CMC is necessarily mediated, but the mediation is always something which stands in between each message sender--even though it is meant to put people together in the first place. Stephen Talbott, being concerned about the future of computing mankind, urges us to realize the following:

"The compulsive efforts to 'overcome the barriers between the 'people', the verbal torrents now flooding online channels, and the reconceptualization of these torrents as information streams look very much like symptoms of the rapidly increasing distance between us. [...] Our lives no longer interpenetrate [...]. So we throw more and more words across our new, ever more remote communication channels, hoping we might finally connect. But the distance between us cannot be bridged in this way. [...] Our instruments of communication only increase the distance. Our real need is to rediscover what it means to participate in each other's lives and worlds. This requires attention to precisely those potentials of human exchange our efficient technology is teaching us to ignore." (Talbott, 1995, pp. 278-279)

I don't see that we have already gone so far that we have lost 'real' contact to each others. But the danger is imminent if we go on believing that we might constitute and run communities solely in the virtual world.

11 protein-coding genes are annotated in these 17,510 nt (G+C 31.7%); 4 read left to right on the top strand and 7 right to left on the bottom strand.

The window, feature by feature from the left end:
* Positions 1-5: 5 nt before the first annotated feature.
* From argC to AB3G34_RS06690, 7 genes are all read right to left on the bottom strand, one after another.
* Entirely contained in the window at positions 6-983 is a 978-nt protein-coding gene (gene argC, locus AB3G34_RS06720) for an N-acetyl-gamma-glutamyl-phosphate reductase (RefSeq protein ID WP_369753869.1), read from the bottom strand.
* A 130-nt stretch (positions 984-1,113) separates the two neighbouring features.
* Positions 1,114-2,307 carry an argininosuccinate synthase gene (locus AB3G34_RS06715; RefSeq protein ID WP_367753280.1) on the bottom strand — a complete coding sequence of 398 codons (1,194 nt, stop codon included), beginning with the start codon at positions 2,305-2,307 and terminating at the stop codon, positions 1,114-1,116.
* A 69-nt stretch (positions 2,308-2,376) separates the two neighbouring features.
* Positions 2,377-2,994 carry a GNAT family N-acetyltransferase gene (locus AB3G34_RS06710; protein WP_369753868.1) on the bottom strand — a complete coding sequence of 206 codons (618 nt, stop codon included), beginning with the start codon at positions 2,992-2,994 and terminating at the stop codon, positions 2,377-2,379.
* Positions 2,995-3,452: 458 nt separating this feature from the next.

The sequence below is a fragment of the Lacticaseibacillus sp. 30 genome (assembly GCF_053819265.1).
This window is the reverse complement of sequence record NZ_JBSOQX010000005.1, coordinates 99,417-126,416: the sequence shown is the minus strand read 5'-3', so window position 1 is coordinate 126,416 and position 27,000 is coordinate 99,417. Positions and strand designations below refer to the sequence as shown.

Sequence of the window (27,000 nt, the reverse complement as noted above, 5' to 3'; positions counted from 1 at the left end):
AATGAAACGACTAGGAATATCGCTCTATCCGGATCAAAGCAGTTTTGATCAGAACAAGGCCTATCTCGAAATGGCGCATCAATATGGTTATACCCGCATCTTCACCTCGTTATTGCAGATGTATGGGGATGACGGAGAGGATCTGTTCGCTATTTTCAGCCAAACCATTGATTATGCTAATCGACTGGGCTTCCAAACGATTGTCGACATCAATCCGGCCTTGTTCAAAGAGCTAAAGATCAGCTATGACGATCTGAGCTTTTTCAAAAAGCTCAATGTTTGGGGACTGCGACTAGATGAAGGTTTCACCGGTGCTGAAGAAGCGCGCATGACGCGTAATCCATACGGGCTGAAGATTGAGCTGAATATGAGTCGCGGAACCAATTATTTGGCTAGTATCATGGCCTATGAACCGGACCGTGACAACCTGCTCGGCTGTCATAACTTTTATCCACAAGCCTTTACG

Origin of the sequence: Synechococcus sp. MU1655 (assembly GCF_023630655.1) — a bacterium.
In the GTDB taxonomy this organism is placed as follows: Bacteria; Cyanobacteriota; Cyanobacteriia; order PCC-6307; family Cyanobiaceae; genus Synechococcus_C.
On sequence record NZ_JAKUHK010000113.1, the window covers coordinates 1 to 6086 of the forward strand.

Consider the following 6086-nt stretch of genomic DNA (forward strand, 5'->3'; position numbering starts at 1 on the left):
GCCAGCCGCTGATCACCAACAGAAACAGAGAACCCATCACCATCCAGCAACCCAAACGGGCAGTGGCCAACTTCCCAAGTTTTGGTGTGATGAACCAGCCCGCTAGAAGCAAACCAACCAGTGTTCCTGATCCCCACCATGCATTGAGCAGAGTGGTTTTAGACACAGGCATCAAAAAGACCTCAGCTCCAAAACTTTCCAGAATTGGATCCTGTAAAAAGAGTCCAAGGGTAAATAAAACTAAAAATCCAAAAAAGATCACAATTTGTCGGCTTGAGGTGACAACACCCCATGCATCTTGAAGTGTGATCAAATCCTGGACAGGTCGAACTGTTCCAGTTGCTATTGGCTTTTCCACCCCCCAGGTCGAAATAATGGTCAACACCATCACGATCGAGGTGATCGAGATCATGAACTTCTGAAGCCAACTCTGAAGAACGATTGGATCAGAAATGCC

Talbott is right in stating that being online does not allow to interpenetrate each others lives. Reality relies on sensuality and sensuality cannot be (multi-)mediated. MUD's and MOO's and Cyberworlds like Compuserve's "World's Away" may be interesting or cunning, but they are also a fake. And I see the danger that people might forget that. And likewise you can't live in and through the Usenet or virtual places like "The Well."

I believe that you can't get to know and trust another person as long as you can't look them in the eye without a mediating screen, hear them speak without being connected by a cable and without shaking hands.

These considerations lead to certain conclusions. If one has to assume that communities rely on personal relations in the sensual world, global communities based on the Net cannot exist. Even if one has the financial means to visit those they communicate with in far-away lands, one cannot afford the time consumed by the frequency of traveling which would be necessary (seeing the others every two years or once, even twice a year will not suffice for communities). In no case will I argue that friendships or personal relations are impossible. I myself have come to develop friendships with people which I came to know firsthand on the Net (but only after I met them personally, that is). And CMC indeed serves as the connection between them and me (while the highlights are nevertheless our personal meetings). But that's another thing than living in a community. --

Contents Archive Sponsors Studies Contact